The importance of one-on-ones: Every other month we hold one-on-one meetings with our team members called “insight meetings.” This is a time for us to dig deep into how someone is doing, where they want to go next in their career and how they want to grow. We review professional goals in and outside of Ellevation and figure out how we can best provide that learning for them. It helped me before I became a manager, and now that I’m on the other side, it’s great helping others.
Advice for others looking to move up: Remember that you’re your best advocate. Whatever goals or topics you want to learn, you need to voice them to your manager or your peer. Self-advocacy is No. 1.
An engineer, by way of support
Petzinger hadn’t aspired to become a software engineer when she joined Ellevation’s product support team, although she was always interested. After working closely with her manager and the engineering team, she overcame her doubts and pursued the position.
“This has felt like a very personal journey as I’ve grown the confidence to know that I can do this role,” Petzinger said.
On Ellevation’s culture of learning: If you can show that you will get something out of a professional development opportunity, the company will send you.
How Ellevation prepared her: The vast majority of my learning was on the job with our own engineering team. The company also sent me to a Python course at General Assembly, which was two-hours long a couple of times a week. That was really helpful to get simplified instruction on what a class is or an object, and then I could relate that to what I had learned at work that day.
Leadership mentorship: While I was on the product support team, my manager made sure that everyone on our team had the chance to do a little bit of everything. When we were able to, she’d open up time so that we could work on what we were most interested in, which to me was getting deep into technical issues. Once the QA role opened up, she was incredibly encouraging. I felt that same support from my manager on the QA team when I moved to the software engineering side. It was an intimidating situation, and she helped point out the strengths I already had for it and scaffold my knowledge.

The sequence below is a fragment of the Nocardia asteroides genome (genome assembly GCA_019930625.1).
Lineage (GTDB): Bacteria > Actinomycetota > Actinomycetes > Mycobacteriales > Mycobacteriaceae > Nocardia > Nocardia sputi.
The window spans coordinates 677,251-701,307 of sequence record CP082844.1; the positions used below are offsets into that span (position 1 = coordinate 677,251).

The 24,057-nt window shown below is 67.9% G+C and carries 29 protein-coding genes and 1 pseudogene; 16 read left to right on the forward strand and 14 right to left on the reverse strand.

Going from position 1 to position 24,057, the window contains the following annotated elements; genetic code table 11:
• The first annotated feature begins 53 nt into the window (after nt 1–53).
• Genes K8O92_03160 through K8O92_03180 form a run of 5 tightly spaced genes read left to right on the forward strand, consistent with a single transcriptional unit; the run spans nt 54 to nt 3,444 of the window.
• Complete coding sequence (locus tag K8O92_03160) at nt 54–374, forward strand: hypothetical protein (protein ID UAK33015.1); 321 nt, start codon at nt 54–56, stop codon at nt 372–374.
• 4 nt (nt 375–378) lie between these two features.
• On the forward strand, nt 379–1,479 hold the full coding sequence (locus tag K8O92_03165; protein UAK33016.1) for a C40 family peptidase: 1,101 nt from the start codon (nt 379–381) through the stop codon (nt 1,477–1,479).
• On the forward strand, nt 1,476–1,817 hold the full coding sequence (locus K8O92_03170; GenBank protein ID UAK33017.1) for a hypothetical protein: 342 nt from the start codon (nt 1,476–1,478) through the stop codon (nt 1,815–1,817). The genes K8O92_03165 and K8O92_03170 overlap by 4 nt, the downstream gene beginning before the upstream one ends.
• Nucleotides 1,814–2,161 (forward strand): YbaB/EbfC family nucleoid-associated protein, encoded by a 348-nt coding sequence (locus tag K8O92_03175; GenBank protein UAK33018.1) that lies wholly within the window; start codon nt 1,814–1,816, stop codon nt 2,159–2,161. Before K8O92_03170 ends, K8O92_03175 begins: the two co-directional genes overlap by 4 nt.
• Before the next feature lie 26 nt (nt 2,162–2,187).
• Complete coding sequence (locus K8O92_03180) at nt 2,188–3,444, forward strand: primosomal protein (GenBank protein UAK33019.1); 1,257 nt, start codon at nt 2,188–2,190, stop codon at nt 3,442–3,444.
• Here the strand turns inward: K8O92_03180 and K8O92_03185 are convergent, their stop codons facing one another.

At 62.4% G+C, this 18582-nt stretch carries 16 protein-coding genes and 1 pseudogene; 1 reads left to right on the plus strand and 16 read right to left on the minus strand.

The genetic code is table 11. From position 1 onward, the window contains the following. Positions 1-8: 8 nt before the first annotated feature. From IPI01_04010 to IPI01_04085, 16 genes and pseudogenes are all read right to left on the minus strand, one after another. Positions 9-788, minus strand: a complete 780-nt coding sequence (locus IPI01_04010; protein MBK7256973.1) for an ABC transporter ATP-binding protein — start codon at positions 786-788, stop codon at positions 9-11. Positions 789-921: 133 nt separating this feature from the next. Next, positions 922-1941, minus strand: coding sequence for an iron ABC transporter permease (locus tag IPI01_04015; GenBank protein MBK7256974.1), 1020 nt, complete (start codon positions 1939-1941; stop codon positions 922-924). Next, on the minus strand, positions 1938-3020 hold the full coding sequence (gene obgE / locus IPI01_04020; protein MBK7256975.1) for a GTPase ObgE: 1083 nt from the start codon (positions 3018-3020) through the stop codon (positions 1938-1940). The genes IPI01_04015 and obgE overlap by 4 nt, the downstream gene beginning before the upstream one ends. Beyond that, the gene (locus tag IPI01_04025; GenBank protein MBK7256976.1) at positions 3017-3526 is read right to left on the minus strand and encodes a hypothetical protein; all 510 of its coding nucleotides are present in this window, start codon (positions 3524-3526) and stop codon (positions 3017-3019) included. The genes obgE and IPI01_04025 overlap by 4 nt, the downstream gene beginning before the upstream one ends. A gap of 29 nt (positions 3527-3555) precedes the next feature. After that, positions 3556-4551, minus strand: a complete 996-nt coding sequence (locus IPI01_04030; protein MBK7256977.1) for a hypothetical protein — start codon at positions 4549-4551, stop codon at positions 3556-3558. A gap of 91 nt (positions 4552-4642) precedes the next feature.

Advice for others pursuing a new path: Don’t be too married to a plan or title you want. Learn as much as you can in your current role and see where it takes you. For me, I would’ve never expected to be where I am today, but I continued down the path that I found most interesting and where I knew the least. Try to help other people when you can and they will help you in return.
Shifting to sales
Mukherjee said he loved working on the product support team and wasn’t looking to join another department. That changed though after an opportunity on the account management team opened up and encouragement from several account managers and his own manager began pouring in.
On Ellevation’s culture of learning: It comes from the top down; we see our leaders expressing this attitude daily. I used to sit behind our President and Co-Founder Teddy Rice, and the number of times I heard him eagerly discuss a new topic he just learned a lot about was a regular reminder of how I needed to learn something new that day.
How Ellevation prepared him: My one-on-one meetings with my manager are driven by me, which I appreciate. I come to them with one or two areas I’ve been worried about and we spend an hour attacking it together. Additionally, my account manager teammates are always helpful. One of them also came from product support, so he and I throw ideas off one another a lot.
Learning through collaboration: On both teams that I’ve been on, everyone has been really good at something and willing to share their knowledge with others on the team. My one colleague taught me how to use the platform Splunk to leverage deep data. Conversely, in my support role, I introduced a new dashboard that we could use to be more data-driven in our workflows and decision-making processes.
Advice for others pursuing a new path: Understand the power that your voice can have and all the things you can make happen for yourself. For me, I learned that people want to help because it makes them feel valued. It’s not as scary as it seems on the surface to ask for things and help.